Spectator on facebook

Spectator on facebook

Fico says Slovakia’s election system will change only if opposition agrees

Smer party has been contemplating changes to the country’s election system for some time but Smer leader Robert Fico said at a press conference on March 26 that this would be feasible only if an agreement is reached with opposition parties, the TASR newswire reported. "We want to discuss the election system with the other parties… I promise that we won't approve any changes without consensus with the relevant political parties," Fico stated, as quoted by TASR. Asked how many parties would have to consent to changes, Fico said Smer would seek the consent of a constitutional majority (90 votes) and Smer has 83 MPs.

Smer party has been contemplating changes to the country’s election system for some time but Smer leader Robert Fico said at a press conference on March 26 that this would be feasible only if an agreement is reached with opposition parties, the TASR newswire reported.

"We want to discuss the election system with the other parties… I promise that we won't approve any changes without consensus with the relevant political parties," Fico stated, as quoted by TASR. Asked how many parties would have to consent to changes, Fico said Smer would seek the consent of a constitutional majority (90 votes) and Smer has 83 MPs.

"It wouldn't make any sense to change the election system if there is no agreement," Fico said, as quoted by TASR adding that it is not his goal to change the system to only benefit Smer.

Smer is considering only 100 MPs rather than the current 150 and reportedly some opposition parties are not against this change either.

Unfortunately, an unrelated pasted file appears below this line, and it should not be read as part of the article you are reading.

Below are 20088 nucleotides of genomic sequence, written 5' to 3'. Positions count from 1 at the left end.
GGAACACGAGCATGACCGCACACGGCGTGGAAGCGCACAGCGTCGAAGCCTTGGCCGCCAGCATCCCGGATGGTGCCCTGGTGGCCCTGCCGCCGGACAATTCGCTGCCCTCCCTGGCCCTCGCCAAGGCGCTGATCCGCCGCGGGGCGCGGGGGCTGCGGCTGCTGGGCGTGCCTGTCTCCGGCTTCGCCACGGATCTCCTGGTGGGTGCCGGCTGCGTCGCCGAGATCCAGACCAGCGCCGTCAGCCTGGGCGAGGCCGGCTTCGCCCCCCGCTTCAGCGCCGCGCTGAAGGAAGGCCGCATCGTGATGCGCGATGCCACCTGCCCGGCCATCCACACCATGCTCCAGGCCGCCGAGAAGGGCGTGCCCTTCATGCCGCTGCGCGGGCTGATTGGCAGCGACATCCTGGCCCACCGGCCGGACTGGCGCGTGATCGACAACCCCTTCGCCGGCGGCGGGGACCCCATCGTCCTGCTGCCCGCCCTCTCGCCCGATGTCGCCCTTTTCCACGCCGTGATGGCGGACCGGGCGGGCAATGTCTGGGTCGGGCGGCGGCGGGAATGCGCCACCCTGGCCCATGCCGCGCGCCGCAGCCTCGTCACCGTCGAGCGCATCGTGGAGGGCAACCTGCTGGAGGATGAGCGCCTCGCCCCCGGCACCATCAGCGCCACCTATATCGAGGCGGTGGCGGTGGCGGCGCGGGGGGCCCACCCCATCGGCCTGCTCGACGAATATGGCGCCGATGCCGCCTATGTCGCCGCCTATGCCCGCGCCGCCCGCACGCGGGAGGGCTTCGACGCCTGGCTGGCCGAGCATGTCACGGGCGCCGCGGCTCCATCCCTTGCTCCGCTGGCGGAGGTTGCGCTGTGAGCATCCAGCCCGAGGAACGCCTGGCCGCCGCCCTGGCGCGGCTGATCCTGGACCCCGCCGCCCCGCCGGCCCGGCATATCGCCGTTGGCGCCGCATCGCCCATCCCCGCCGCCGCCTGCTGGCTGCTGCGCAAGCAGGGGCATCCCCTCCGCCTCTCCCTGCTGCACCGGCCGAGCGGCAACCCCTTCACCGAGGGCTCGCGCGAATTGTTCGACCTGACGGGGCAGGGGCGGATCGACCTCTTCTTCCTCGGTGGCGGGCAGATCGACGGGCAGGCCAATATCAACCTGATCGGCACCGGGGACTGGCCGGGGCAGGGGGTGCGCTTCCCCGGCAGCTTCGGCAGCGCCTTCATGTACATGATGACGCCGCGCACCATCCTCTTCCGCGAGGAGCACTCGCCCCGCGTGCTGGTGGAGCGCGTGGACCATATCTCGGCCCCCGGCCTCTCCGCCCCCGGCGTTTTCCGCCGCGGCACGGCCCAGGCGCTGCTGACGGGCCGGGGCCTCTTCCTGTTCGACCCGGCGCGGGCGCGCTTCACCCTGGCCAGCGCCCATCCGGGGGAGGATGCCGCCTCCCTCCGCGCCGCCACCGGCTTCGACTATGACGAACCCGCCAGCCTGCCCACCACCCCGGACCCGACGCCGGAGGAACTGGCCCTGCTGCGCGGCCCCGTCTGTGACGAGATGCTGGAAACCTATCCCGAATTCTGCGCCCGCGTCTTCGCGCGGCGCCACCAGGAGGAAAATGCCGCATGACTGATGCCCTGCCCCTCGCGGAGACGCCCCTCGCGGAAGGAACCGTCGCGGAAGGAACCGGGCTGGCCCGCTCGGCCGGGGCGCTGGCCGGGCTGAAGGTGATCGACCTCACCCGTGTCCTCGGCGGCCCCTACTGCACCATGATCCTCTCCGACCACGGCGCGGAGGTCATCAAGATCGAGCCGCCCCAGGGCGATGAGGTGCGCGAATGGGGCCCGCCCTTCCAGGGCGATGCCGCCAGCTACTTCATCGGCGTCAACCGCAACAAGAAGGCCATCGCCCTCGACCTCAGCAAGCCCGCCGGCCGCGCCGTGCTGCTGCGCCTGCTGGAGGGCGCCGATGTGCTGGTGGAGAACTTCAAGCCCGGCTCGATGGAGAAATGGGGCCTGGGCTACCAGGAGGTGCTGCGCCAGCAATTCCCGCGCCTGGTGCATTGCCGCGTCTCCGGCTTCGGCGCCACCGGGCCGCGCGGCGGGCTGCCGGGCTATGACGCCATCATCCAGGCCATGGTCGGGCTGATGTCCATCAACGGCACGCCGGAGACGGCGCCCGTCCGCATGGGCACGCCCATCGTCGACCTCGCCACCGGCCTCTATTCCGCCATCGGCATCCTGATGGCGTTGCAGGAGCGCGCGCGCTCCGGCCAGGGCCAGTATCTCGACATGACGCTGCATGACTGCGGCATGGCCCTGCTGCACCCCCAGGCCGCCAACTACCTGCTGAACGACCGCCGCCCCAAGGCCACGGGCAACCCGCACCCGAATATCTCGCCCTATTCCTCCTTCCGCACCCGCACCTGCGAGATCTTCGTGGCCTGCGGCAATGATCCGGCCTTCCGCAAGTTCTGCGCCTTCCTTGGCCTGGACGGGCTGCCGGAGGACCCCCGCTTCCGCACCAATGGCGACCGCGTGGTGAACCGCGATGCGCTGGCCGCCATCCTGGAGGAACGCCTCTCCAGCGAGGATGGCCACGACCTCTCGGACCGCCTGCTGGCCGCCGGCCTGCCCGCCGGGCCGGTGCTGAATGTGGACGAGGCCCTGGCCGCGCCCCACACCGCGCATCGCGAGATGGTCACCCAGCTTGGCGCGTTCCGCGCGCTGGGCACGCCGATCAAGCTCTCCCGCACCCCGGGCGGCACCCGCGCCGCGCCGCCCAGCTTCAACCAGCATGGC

"Obviously we have no problem with reducing the number of MPs but we want to know if the election system will change and how," said Most-Híd leader Béla Bugár, adding that his party's stance will be released once a specific proposal exists.

Miroslav Beblavý from the Slovak Democratic and Christian Union (SDKÚ) said he was not impressed by Smer's intentions. "I view it [the idea of cutting the number of MPs] as a populist fad and don't feel the need to comment on it as yet," he said.

TASR wrote that the Ordinary People and Independent Personalities (OĽaNO) and Freedom and Solidarity (SaS) parties are likely going to support Smer's proposal as they have suggested to reduce the number of MPs on numerous occasions – albeit several years after Fico first started to discuss this issue.

Source: TASR

Compiled by Zuzana Vilikovská from press reports
The Slovak Spectator cannot vouch for the accuracy of the information presented in its Flash News postings.

Top stories

Slovakia remains unknown in convention business

Ten MICE events in 2017 should bring almost €6.5 million to Bratislava.

The GLOBSEC security forum is one of the regular MICE events in Slovakia since 2005.

Kotleba should be defeated in election, not banned

More constitutional can be less democratic, and it is not clear that it always has the intended result. Perhaps the clearest historical case came with the rise of the Nazis in Germany.

Marian Kotleba

Slovakia to leave NATO is a hoax

The Slovak Spectator brings you a selection of hoaxes that appeared over the past week.

Some peple gathered at Slavin in Bratislava brought ani-NATO banners.

Fico: We cannot allow multi-speed EU to become divisive Video

Final session of the 12th edition of Globsec 2017 featured Slovak PM Robert Fico, Czech PM Bohuslav Sobotka, and President of the European Council, Donald Tusk, in a panel entitled European (Dis)Union?

Donald Tusk, Robert Fico, and Bohuslav Sobotka (left to right)